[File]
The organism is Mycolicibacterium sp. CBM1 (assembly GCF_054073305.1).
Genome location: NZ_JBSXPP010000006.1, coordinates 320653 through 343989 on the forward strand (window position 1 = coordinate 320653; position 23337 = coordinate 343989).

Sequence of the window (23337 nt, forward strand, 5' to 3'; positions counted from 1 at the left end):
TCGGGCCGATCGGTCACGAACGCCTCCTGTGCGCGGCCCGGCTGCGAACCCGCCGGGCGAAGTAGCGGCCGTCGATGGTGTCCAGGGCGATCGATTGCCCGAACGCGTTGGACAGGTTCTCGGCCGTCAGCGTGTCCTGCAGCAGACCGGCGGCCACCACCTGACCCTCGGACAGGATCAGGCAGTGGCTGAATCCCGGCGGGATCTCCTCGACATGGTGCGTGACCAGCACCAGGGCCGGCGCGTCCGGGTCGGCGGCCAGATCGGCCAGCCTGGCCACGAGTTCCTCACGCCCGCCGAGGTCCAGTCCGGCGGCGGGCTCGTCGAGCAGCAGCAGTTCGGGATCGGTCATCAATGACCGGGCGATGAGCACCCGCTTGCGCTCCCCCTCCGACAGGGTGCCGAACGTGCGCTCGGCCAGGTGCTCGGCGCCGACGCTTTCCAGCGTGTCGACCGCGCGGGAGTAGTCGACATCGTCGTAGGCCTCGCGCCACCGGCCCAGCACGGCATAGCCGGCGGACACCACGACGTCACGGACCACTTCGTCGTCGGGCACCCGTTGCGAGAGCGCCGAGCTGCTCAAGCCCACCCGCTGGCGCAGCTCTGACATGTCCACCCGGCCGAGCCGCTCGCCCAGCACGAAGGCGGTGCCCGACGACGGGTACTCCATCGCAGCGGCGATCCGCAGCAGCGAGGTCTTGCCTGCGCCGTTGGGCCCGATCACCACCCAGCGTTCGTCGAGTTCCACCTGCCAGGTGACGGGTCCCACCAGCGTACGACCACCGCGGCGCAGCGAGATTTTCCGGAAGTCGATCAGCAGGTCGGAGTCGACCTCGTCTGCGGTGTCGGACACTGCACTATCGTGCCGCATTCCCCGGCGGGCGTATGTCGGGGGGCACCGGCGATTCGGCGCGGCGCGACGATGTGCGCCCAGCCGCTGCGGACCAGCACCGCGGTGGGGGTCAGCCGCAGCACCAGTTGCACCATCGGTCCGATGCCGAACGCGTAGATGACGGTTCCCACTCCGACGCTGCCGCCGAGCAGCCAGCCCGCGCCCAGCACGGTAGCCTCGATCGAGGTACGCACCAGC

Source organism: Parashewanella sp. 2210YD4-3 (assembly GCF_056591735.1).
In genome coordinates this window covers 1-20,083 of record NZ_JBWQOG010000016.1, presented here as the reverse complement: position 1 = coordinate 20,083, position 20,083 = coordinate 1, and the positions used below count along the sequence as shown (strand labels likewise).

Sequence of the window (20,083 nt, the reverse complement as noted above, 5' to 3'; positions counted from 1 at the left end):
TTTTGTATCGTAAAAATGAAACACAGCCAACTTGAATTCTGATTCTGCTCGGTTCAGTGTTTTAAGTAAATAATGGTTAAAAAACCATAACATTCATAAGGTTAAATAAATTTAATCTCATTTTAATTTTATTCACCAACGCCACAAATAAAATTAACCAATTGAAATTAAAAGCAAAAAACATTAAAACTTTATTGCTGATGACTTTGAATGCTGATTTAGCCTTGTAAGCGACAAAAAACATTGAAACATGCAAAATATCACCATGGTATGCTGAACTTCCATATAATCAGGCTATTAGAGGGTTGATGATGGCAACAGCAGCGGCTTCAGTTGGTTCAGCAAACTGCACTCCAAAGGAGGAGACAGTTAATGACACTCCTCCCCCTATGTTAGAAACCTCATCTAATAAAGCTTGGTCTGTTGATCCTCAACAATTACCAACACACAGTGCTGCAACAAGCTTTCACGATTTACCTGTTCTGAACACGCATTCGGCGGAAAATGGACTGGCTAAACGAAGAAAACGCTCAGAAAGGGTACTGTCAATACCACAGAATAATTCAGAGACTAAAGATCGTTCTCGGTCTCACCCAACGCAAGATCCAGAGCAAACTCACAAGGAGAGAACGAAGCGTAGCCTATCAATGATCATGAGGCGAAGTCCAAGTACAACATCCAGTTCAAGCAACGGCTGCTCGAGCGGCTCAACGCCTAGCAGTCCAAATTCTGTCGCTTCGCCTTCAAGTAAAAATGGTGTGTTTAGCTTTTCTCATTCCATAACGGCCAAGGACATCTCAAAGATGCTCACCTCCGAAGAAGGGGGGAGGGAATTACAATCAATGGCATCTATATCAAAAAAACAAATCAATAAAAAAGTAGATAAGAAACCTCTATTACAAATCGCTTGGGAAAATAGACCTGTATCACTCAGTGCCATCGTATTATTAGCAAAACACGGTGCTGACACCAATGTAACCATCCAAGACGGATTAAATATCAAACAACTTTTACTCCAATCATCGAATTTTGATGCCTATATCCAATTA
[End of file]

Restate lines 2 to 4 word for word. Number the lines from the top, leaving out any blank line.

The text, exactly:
Genome location: NZ_JBSXPP010000006.1, coordinates 320653 through 343989 on the forward strand (window position 1 = coordinate 320653; position 23337 = coordinate 343989).

Sequence of the window (23337 nt, forward strand, 5' to 3'; positions counted from 1 at the left end):
TCGGGCCGATCGGTCACGAACGCCTCCTGTGCGCGGCCCGGCTGCGAACCCGCCGGGCGAAGTAGCGGCCGTCGATGGTGTCCAGGGCGATCGATTGCCCGAACGCGTTGGACAGGTTCTCGGCCGTCAGCGTGTCCTGCAGCAGACCGGCGGCCACCACCTGACCCTCGGACAGGATCAGGCAGTGGCTGAATCCCGGCGGGATCTCCTCGACATGGTGCGTGACCAGCACCAGGGCCGGCGCGTCCGGGTCGGCGGCCAGATCGGCCAGCCTGGCCACGAGTTCCTCACGCCCGCCGAGGTCCAGTCCGGCGGCGGGCTCGTCGAGCAGCAGCAGTTCGGGATCGGTCATCAATGACCGGGCGATGAGCACCCGCTTGCGCTCCCCCTCCGACAGGGTGCCGAACGTGCGCTCGGCCAGGTGCTCGGCGCCGACGCTTTCCAGCGTGTCGACCGCGCGGGAGTAGTCGACATCGTCGTAGGCCTCGCGCCACCGGCCCAGCACGGCATAGCCGGCGGACACCACGACGTCACGGACCACTTCGTCGTCGGGCACCCGTTGCGAGAGCGCCGAGCTGCTCAAGCCCACCCGCTGGCGCAGCTCTGACATGTCCACCCGGCCGAGCCGCTCGCCCAGCACGAAGGCGGTGCCCGACGACGGGTACTCCATCGCAGCGGCGATCCGCAGCAGCGAGGTCTTGCCTGCGCCGTTGGGCCCGATCACCACCCAGCGTTCGTCGAGTTCCACCTGCCAGGTGACGGGTCCCACCAGCGTACGACCACCGCGGCGCAGCGAGATTTTCCGGAAGTCGATCAGCAGGTCGGAGTCGACCTCGTCTGCGGTGTCGGACACTGCACTATCGTGCCGCATTCCCCGGCGGGCGTATGTCGGGGGGCACCGGCGATTCGGCGCGGCGCGACGATGTGCGCCCAGCCGCTGCGGACCAGCACCGCGGTGGGGGTCAGCCGCAGCACCAGTTGCACCATCGGTCCGATGCCGAACGCGTAGATGACGGTTCCCACTCCGACGCTGCCGCCGAGCAGCCAGCCCGCGCCCAGCACGGTAGCCTCGATCGAGGTACGCACCAGC